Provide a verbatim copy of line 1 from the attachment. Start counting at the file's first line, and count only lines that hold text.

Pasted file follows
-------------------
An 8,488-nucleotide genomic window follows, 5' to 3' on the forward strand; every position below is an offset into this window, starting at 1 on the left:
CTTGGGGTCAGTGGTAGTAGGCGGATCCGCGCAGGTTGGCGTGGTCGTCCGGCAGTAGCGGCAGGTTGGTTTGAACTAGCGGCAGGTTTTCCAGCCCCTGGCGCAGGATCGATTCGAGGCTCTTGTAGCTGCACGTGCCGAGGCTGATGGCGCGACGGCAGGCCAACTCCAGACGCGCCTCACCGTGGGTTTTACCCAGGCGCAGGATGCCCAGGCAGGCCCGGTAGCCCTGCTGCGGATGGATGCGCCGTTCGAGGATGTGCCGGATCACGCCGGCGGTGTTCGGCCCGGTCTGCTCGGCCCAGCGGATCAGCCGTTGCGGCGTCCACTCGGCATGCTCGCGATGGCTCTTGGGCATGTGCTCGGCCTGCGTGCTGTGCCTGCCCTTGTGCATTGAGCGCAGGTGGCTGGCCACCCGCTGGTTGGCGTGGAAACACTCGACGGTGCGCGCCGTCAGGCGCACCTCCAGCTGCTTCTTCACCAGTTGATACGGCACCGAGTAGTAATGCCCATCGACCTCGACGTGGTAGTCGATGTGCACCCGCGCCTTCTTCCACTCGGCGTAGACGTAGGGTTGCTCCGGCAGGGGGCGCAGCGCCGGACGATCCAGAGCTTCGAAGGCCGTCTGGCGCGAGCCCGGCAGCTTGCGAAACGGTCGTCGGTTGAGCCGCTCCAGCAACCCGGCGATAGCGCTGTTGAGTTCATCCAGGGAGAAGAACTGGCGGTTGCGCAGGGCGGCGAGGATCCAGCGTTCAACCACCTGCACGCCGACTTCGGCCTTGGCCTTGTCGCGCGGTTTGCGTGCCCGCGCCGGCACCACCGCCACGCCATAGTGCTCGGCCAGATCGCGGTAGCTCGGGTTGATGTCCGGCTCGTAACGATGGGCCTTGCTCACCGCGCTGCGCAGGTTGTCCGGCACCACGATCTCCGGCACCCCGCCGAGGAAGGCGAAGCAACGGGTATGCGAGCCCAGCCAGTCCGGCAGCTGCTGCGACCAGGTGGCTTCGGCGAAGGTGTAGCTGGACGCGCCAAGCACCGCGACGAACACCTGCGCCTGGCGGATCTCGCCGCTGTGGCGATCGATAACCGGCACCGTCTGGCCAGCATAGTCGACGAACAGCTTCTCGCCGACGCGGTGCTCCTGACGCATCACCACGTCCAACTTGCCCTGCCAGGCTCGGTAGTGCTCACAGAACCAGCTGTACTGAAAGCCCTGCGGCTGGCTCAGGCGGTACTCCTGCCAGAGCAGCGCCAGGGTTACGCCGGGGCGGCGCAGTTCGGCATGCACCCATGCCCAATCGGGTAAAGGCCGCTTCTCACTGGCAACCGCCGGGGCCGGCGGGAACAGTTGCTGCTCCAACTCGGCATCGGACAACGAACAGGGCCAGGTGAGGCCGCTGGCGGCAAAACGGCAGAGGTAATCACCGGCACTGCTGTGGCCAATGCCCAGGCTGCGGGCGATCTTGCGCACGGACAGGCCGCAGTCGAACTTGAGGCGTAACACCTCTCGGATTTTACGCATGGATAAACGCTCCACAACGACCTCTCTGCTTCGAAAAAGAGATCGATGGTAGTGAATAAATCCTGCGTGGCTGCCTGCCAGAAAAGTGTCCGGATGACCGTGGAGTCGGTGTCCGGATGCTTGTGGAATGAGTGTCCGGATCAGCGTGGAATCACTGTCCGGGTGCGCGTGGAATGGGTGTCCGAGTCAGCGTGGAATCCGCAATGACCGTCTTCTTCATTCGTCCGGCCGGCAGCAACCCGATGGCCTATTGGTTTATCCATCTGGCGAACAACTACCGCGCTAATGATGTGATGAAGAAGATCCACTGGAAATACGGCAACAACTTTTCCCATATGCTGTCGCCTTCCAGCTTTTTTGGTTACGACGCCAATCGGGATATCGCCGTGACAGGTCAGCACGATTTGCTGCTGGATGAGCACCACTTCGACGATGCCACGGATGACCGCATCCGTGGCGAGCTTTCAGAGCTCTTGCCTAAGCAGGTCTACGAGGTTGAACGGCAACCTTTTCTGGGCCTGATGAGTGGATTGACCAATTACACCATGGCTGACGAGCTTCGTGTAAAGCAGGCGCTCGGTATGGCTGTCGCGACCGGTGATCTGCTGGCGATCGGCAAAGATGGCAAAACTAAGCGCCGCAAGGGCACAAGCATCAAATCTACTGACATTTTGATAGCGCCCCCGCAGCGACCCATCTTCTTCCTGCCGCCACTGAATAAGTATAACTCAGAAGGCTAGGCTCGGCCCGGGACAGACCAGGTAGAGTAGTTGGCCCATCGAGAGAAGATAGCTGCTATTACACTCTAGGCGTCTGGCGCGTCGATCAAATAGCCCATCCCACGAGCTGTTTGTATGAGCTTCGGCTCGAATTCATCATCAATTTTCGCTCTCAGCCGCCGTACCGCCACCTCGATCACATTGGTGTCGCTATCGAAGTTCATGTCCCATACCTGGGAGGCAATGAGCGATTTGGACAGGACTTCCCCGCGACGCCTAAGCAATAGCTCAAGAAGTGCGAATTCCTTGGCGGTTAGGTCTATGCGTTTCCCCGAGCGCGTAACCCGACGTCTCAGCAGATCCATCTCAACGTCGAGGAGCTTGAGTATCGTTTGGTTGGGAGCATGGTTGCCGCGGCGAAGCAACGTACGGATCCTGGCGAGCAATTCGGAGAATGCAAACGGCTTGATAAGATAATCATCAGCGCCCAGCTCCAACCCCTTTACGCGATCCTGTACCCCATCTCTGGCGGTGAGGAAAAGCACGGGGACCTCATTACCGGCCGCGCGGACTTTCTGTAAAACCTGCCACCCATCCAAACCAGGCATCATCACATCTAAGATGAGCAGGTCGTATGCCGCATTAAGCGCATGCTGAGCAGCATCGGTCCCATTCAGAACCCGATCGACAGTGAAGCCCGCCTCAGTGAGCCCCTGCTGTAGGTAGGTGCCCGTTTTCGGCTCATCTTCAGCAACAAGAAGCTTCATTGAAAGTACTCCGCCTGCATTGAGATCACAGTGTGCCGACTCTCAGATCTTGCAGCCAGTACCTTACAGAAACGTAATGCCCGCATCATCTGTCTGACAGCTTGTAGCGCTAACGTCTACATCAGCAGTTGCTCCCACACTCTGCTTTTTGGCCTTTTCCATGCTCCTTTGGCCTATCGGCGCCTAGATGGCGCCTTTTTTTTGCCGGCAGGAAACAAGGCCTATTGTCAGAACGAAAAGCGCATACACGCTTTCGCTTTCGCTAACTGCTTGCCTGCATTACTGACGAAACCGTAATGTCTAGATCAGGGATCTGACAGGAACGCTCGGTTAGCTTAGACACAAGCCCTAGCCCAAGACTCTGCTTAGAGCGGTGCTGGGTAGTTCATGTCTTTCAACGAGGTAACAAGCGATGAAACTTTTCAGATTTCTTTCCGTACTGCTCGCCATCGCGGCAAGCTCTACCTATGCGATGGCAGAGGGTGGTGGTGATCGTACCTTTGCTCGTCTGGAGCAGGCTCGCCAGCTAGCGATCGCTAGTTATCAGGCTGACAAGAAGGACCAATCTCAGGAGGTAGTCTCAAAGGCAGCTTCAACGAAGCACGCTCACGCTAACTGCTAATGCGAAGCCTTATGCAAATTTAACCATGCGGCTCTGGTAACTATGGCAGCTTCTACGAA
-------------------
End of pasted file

An 8,488-nucleotide genomic window follows, 5' to 3' on the forward strand; every position below is an offset into this window, starting at 1 on the left: